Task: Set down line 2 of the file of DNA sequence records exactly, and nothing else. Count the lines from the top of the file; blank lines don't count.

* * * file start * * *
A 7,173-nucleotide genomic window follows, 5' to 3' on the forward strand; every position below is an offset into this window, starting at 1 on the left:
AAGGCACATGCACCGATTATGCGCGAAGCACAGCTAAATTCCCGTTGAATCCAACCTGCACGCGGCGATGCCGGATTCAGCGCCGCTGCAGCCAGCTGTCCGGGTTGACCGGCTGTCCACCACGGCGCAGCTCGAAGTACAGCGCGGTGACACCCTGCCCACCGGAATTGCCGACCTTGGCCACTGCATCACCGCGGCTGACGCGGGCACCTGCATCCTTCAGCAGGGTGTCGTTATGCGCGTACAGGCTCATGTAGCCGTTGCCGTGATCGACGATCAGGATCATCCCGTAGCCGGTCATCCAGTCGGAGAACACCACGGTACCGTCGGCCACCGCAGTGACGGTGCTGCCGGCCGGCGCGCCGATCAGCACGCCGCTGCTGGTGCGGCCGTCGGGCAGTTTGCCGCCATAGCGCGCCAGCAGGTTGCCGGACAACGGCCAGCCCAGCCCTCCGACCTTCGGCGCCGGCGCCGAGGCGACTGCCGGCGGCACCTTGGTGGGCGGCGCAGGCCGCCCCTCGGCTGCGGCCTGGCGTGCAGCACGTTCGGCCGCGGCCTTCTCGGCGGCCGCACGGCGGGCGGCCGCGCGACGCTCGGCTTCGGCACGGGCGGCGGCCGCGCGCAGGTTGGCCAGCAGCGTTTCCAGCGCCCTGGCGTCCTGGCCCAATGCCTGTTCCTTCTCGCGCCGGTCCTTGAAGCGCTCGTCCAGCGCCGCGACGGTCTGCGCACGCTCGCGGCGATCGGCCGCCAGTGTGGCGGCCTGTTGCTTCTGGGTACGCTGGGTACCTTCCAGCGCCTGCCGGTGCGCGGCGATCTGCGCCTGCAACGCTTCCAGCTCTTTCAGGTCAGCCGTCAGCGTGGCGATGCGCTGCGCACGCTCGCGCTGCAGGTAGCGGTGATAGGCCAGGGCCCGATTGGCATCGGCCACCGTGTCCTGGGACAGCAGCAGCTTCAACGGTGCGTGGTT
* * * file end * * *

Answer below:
AAGGCACATGCACCGATTATGCGCGAAGCACAGCTAAATTCCCGTTGAATCCAACCTGCACGCGGCGATGCCGGATTCAGCGCCGCTGCAGCCAGCTGTCCGGGTTGACCGGCTGTCCACCACGGCGCAGCTCGAAGTACAGCGCGGTGACACCCTGCCCACCGGAATTGCCGACCTTGGCCACTGCATCACCGCGGCTGACGCGGGCACCTGCATCCTTCAGCAGGGTGTCGTTATGCGCGTACAGGCTCATGTAGCCGTTGCCGTGATCGACGATCAGGATCATCCCGTAGCCGGTCATCCAGTCGGAGAACACCACGGTACCGTCGGCCACCGCAGTGACGGTGCTGCCGGCCGGCGCGCCGATCAGCACGCCGCTGCTGGTGCGGCCGTCGGGCAGTTTGCCGCCATAGCGCGCCAGCAGGTTGCCGGACAACGGCCAGCCCAGCCCTCCGACCTTCGGCGCCGGCGCCGAGGCGACTGCCGGCGGCACCTTGGTGGGCGGCGCAGGCCGCCCCTCGGCTGCGGCCTGGCGTGCAGCACGTTCGGCCGCGGCCTTCTCGGCGGCCGCACGGCGGGCGGCCGCGCGACGCTCGGCTTCGGCACGGGCGGCGGCCGCGCGCAGGTTGGCCAGCAGCGTTTCCAGCGCCCTGGCGTCCTGGCCCAATGCCTGTTCCTTCTCGCGCCGGTCCTTGAAGCGCTCGTCCAGCGCCGCGACGGTCTGCGCACGCTCGCGGCGATCGGCCGCCAGTGTGGCGGCCTGTTGCTTCTGGGTACGCTGGGTACCTTCCAGCGCCTGCCGGTGCGCGGCGATCTGCGCCTGCAACGCTTCCAGCTCTTTCAGGTCAGCCGTCAGCGTGGCGATGCGCTGCGCACGCTCGCGCTGCAGGTAGCGGTGATAGGCCAGGGCCCGATTGGCATCGGCCACCGTGTCCTGGGACAGCAGCAGCTTCAACGGTGCGTGGTT